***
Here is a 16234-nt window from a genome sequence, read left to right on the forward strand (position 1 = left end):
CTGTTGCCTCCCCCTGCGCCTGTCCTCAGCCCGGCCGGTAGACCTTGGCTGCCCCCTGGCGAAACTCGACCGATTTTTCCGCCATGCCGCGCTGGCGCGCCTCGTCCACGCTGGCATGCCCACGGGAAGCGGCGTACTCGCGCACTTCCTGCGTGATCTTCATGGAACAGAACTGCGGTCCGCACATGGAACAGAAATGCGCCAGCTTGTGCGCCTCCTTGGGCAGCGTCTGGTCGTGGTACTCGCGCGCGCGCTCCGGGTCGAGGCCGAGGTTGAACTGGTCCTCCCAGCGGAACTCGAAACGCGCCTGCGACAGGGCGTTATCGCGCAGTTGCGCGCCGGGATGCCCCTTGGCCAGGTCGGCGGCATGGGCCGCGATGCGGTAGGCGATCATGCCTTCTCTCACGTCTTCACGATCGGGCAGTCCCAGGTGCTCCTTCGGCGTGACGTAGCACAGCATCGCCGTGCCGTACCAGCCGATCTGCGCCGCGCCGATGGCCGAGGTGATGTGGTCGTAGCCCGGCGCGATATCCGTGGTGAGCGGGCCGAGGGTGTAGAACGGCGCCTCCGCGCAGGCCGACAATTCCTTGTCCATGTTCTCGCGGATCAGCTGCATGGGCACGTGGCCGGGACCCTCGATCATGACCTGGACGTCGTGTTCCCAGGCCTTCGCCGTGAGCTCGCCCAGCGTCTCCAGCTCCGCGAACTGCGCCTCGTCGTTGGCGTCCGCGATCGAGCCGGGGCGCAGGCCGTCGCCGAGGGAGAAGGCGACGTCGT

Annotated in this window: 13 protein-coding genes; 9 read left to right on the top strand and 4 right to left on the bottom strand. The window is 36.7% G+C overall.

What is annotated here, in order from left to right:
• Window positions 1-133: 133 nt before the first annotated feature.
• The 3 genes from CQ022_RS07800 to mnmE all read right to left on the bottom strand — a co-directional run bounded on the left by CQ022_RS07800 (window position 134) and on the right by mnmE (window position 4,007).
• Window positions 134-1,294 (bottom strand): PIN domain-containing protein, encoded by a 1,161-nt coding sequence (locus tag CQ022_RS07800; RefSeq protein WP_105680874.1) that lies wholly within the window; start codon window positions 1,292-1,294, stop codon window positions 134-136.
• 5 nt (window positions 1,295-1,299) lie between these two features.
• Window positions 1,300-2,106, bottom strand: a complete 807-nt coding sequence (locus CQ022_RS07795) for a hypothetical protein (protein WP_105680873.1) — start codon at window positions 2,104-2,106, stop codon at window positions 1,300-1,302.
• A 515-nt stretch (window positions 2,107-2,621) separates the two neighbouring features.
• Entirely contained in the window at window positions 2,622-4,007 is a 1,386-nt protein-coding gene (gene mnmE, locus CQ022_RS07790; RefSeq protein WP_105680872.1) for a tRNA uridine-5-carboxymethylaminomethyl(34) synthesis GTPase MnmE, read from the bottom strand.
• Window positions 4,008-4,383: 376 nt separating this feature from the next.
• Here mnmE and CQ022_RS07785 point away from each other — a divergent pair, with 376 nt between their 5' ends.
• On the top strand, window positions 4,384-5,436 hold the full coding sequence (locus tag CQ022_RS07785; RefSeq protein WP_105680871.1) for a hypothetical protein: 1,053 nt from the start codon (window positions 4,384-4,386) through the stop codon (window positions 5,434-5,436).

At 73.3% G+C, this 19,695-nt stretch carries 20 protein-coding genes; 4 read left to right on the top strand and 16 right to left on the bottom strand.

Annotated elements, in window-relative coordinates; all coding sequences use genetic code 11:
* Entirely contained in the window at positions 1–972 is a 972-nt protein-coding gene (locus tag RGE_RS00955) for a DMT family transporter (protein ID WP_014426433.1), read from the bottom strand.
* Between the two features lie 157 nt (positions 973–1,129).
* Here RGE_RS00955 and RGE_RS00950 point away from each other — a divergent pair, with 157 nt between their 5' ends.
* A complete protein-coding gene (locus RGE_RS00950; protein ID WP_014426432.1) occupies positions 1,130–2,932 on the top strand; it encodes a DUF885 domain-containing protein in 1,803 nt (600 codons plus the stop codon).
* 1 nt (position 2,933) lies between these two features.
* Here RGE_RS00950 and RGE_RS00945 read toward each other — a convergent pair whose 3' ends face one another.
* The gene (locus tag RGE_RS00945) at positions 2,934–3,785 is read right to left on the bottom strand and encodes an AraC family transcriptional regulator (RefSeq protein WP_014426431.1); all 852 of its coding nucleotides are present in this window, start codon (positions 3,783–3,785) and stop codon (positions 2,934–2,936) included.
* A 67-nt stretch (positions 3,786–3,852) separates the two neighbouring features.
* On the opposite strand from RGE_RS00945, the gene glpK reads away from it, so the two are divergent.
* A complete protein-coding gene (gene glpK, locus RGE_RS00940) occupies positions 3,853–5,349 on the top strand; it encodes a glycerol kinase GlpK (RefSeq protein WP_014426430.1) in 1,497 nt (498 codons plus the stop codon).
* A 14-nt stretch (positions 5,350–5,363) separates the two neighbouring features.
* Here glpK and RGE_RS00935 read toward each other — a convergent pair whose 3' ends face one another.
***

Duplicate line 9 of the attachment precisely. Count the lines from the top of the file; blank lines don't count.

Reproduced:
• Window positions 1,300-2,106, bottom strand: a complete 807-nt coding sequence (locus CQ022_RS07795) for a hypothetical protein (protein WP_105680873.1) — start codon at window positions 2,104-2,106, stop codon at window positions 1,300-1,302.